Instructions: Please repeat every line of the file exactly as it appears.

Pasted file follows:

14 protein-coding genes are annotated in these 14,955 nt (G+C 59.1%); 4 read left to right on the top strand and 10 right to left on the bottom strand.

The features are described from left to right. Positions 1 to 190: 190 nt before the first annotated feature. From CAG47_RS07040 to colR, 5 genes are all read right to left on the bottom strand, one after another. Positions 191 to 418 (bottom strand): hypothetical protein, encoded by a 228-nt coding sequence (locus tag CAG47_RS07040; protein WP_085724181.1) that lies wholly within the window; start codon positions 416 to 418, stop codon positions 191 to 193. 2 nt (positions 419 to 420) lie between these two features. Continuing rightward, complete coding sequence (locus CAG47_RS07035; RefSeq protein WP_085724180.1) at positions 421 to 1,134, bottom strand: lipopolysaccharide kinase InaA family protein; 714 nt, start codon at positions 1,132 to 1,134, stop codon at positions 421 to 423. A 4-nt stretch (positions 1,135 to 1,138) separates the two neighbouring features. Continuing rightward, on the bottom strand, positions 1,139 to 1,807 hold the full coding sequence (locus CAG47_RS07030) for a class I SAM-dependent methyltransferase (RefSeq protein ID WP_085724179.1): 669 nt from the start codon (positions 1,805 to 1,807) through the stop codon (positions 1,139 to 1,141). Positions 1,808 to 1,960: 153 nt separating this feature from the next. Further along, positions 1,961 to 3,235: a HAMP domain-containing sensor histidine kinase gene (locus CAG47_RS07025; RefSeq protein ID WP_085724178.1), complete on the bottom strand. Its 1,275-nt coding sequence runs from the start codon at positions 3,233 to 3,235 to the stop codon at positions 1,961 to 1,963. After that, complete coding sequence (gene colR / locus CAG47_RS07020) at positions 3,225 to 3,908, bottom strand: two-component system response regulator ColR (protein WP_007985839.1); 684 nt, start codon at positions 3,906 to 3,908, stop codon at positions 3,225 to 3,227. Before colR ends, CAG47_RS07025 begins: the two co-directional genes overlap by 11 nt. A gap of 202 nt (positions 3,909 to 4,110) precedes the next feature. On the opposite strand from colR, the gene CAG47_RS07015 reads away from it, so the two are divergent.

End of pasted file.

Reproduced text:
14 protein-coding genes are annotated in these 14,955 nt (G+C 59.1%); 4 read left to right on the top strand and 10 right to left on the bottom strand.

The features are described from left to right. Positions 1 to 190: 190 nt before the first annotated feature. From CAG47_RS07040 to colR, 5 genes are all read right to left on the bottom strand, one after another. Positions 191 to 418 (bottom strand): hypothetical protein, encoded by a 228-nt coding sequence (locus tag CAG47_RS07040; protein WP_085724181.1) that lies wholly within the window; start codon positions 416 to 418, stop codon positions 191 to 193. 2 nt (positions 419 to 420) lie between these two features. Continuing rightward, complete coding sequence (locus CAG47_RS07035; RefSeq protein WP_085724180.1) at positions 421 to 1,134, bottom strand: lipopolysaccharide kinase InaA family protein; 714 nt, start codon at positions 1,132 to 1,134, stop codon at positions 421 to 423. A 4-nt stretch (positions 1,135 to 1,138) separates the two neighbouring features. Continuing rightward, on the bottom strand, positions 1,139 to 1,807 hold the full coding sequence (locus CAG47_RS07030) for a class I SAM-dependent methyltransferase (RefSeq protein ID WP_085724179.1): 669 nt from the start codon (positions 1,805 to 1,807) through the stop codon (positions 1,139 to 1,141). Positions 1,808 to 1,960: 153 nt separating this feature from the next. Further along, positions 1,961 to 3,235: a HAMP domain-containing sensor histidine kinase gene (locus CAG47_RS07025; RefSeq protein ID WP_085724178.1), complete on the bottom strand. Its 1,275-nt coding sequence runs from the start codon at positions 3,233 to 3,235 to the stop codon at positions 1,961 to 1,963. After that, complete coding sequence (gene colR / locus CAG47_RS07020) at positions 3,225 to 3,908, bottom strand: two-component system response regulator ColR (protein WP_007985839.1); 684 nt, start codon at positions 3,906 to 3,908, stop codon at positions 3,225 to 3,227. Before colR ends, CAG47_RS07025 begins: the two co-directional genes overlap by 11 nt. A gap of 202 nt (positions 3,909 to 4,110) precedes the next feature. On the opposite strand from colR, the gene CAG47_RS07015 reads away from it, so the two are divergent.